Some Foreign Service kids feel disconnected from the country of their parents’ birth. Not me. Long before I ever lived in the United States, I was a Midwesterner, tethered to family and ancestry by virtue of my parents’ efforts to stay connected to what would always be their home.
My mother and father identified first as Midwesterners.
Mom, Nancy Robb, was from Winona, Minnesota, a Mississippi River town about two hours south of the Twin Cities where her father was his generation’s owner of the the family business, Robb Brothers General Store. She expected to live out her life in the shadow of Sugarloaf, raising a family with a summer cottage above Lake Winona, shopping at the Piggly Wiggly, and supporting the YWCA.
Dad, Bob Amerson, was the eldest son on a hardscrabble South Dakota farm a few miles west of the Minnesota border.
Education was the way out for him — and the GI Bill gave him Macalester College, where he met my mother — but his love for the land, the people and the history of the prairie ran deep in him. He wasn’t going to be a farmer, but he was always going to be the son of pioneers. His memoir, From the Hidewood ( on Amazon at http://a.co/2rIEtat) includes his sketches of scenes that still resonate.
Dad designated the Twin Cities as his “home address of record,” in the parlance of the Foreign Service, the place to which the State Department would send us for a summer month every few years to “undergo reorientation and re-exposure in the United States” (Foreign Affairs Manual and Handbook). For Mom and Dad, Home Leave that meant connecting with family and college friends. For my sister Susie and me, Home Leave meant experiencing an exotic world in which butter was salty; children could play alone on the grass; and people lived in the same house forever. Our Robb cousins and us could walk around the block for ice cream without grownups. The Robbs, Amersons,and Marsdens (Macalester family) were perpetually assembled to eat, laugh and sing.
These people anchored us. They still do.
In August, my sister and brother-in-law (who were married by Dave Marsden), my daughter (god daughter of Betsy Marsden) and I spent some time with Mary, Brian and Annie Marsden. The next day, we spent the morning with cousin Becky Robb. That afternoon, Amerson cousins from Arizona, California, Colorado, Iowa, Florida, Massachusetts, Oregon and Wisconsin (and the Twin Cities) gathered for a reunion on the “new” farm on the bluffs of the St. Croix.
We hope next year’s reunion will be with all four Robb cousins. It’s been a while since we posed in Grandma’s dress-up clothes!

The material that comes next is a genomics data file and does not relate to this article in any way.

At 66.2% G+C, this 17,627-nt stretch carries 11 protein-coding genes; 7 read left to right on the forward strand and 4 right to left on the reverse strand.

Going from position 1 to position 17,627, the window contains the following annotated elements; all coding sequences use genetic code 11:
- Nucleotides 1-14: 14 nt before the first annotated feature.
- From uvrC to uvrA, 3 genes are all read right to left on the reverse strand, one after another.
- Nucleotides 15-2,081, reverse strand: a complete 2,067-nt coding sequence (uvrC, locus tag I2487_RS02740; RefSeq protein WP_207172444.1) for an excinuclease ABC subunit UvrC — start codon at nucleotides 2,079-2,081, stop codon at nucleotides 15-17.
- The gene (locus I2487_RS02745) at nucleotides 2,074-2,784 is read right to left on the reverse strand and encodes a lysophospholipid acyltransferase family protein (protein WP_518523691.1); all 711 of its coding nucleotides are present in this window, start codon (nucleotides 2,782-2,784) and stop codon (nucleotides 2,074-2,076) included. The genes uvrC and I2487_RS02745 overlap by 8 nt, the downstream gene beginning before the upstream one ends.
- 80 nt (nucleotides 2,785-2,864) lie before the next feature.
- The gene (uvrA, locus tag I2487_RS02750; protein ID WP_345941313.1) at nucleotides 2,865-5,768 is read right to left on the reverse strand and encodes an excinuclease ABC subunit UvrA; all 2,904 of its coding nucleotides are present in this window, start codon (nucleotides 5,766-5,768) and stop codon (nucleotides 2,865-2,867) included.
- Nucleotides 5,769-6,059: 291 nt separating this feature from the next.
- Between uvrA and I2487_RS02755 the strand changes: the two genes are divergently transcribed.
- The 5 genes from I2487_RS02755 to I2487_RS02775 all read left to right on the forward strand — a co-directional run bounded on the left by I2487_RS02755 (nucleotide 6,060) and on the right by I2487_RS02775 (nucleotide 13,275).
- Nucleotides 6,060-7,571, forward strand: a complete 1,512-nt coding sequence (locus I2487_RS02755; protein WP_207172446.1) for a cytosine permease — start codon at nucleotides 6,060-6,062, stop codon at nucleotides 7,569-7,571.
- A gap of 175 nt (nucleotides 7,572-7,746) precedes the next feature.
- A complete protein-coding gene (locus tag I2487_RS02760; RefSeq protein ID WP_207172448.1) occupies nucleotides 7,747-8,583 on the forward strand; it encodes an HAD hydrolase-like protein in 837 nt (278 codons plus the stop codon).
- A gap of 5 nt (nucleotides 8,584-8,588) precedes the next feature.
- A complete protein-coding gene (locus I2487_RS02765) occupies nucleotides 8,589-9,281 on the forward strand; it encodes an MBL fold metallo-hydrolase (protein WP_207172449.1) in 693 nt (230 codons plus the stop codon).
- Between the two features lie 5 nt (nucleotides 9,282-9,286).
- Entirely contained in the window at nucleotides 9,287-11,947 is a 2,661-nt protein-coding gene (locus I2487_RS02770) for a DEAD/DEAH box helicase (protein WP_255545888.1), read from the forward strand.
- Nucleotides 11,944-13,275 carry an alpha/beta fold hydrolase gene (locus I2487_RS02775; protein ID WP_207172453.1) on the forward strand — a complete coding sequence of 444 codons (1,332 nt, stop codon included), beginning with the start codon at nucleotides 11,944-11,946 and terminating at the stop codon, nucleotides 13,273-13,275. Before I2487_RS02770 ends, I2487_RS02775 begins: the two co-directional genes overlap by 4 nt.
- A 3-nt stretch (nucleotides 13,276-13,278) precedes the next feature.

Mom and Dad also identified as the descendants of immigrants. Mom’s ancestors were the Robbs from Scotland — a clan of poets whose notebooks line my study — and the Kilis from Norway, a name changed to Kelly at Ellis Island. Dad’s family were the Norwegian Amundsons –who became the Amersons– and the Casjens from Holland/Germany.
Like hundreds of thousands of others who crossed into America through Ellis Island, these brave souls traveled for “seven weeks in a sailing vessel” without hope of ever seeing home again. My parents reconnected the American-born and Norwegian-born branches of our families. Dad found cousins for his two older sisters who had lost their Norwegian mother, and their extended family, to scarlet fever when they were toddlers. Mom traced family way back, including a glass factory in Jevnaker, where a dish she’d inherited was created by an ancestor in the 1800’s.
So it was no wonder that I felt at home during the Scandinavian portion of my husband’s and mine Baltic Sea cruise last summer. After the dreariness of St. Petersburg, the ease with which my husband and I blended into the ports of call across the Baltic was heaven.
We wandered unescorted through Helsinki, enjoying lingonberries (served by an Amerson look–alike) and reindeer antler crafts (I did confirm that they shed their antlers every few years).
We floated down the waterways of Stockholm past greenways filled with energetic walkers.
We sat in Copenhagen’s Tivoli Gardens enjoying the laughter of children on the gentle summer wind.
Although our ship plied the waters on which my brave ancestors traveled all those years ago, Norway was not on the itinerary. We hope to visit Oslo another time to see cousin Erling Odegarden, a Facebook friend.
Travel abroad connects me with my past. It’s nostaglic to revisit the venues of my Foreign Service childhood as we did a year ago in Venice, Naples and Rome. This year’s Baltic cruise included crossing paths in Berlin with my father’s visit to that city some 55 years before. Stopping in Russia meant entering the Communist realm against which Dad fought by holding high the banner of democracy.
But spending time with my extended family reminds me that although I was raised in the Foreign Service, I always had an American home, the place where, every few years, they let us in as easily as if we’d come from around the corner.
This is where I’m from.